What now? New Yorkers put a brave face on Powerball-related disappointment
Across the region Sunday, people were reluctantly accepting that no, they had not won the $590 million Powerball jackpot. They were shelving fantasies, adjusting dreams and revising hopes -- until the next time.
"I obey a saying: Do not spend money you do not have yet. That is how I stay in a reality environment," and avoid lottery-related disappointments, explained Peter Gonzalez, 50, a DJ from Wakefield in the Bronx. Gonzalez is one of those guys who can go four months without even checking his numbers, but even he knew Sunday that the single winner of the winning ticket in the 43-state game -- 10, 13, 14, 22, 52 and a Powerball number of 11 -- had purchased his or her life-changing chit at a Publix supermarket in Zephyrhills, Fla.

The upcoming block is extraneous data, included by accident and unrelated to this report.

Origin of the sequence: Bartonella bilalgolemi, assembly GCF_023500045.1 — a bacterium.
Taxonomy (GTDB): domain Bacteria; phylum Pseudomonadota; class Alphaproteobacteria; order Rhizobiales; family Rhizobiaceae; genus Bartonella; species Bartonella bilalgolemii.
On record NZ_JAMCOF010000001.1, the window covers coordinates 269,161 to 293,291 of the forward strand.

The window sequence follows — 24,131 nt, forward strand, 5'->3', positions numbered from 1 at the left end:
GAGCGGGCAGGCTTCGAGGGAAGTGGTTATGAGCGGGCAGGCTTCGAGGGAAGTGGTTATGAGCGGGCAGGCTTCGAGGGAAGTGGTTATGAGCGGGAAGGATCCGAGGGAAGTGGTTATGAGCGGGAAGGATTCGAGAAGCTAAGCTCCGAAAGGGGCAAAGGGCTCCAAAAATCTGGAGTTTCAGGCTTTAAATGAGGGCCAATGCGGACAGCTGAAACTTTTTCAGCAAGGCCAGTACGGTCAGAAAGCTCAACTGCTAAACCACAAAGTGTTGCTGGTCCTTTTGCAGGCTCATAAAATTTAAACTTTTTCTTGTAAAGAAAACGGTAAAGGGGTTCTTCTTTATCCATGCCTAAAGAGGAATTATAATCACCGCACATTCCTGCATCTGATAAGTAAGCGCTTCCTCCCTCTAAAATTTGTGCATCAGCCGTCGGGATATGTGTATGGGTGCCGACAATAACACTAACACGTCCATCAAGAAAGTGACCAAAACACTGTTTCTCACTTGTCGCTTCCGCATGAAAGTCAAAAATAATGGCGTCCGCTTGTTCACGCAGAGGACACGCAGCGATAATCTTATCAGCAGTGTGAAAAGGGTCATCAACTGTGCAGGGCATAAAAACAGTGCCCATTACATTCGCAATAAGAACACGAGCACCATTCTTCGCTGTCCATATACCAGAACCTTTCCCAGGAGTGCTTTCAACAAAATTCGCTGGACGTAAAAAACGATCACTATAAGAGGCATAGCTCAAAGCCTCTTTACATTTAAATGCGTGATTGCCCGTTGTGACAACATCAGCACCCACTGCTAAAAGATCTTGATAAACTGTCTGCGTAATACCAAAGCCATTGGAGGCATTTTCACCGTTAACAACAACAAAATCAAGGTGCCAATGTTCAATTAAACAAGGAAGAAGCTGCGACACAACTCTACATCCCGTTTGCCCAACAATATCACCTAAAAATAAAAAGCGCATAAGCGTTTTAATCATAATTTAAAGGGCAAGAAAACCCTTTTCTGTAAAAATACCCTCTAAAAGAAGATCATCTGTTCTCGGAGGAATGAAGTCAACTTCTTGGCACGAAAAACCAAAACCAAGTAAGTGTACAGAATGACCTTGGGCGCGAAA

Andre McCray, 38, owner of Mad Man Creativity, held the fantasies pertaining to his 10 Powerball tickets in check until Saturday. "Then I started dreaming of owning a movie studio to make real, Afrocentric, positive movies." He'll continue to play the lottery, even though he knows he should probably seek more conventional financing for his studio. "The far-out dreams we always keep going for -- it's what keeps us going as a people," he explained.
You have to learn how to lose if you're going to gamble, rationalized Jorge Batista, 44, a real estate attorney in Hillside, NJ. "I never get my hopes up. I don't expect to win, but I just want to be in it, just in case. If you don't play, your chance of winning is zero," Batista said.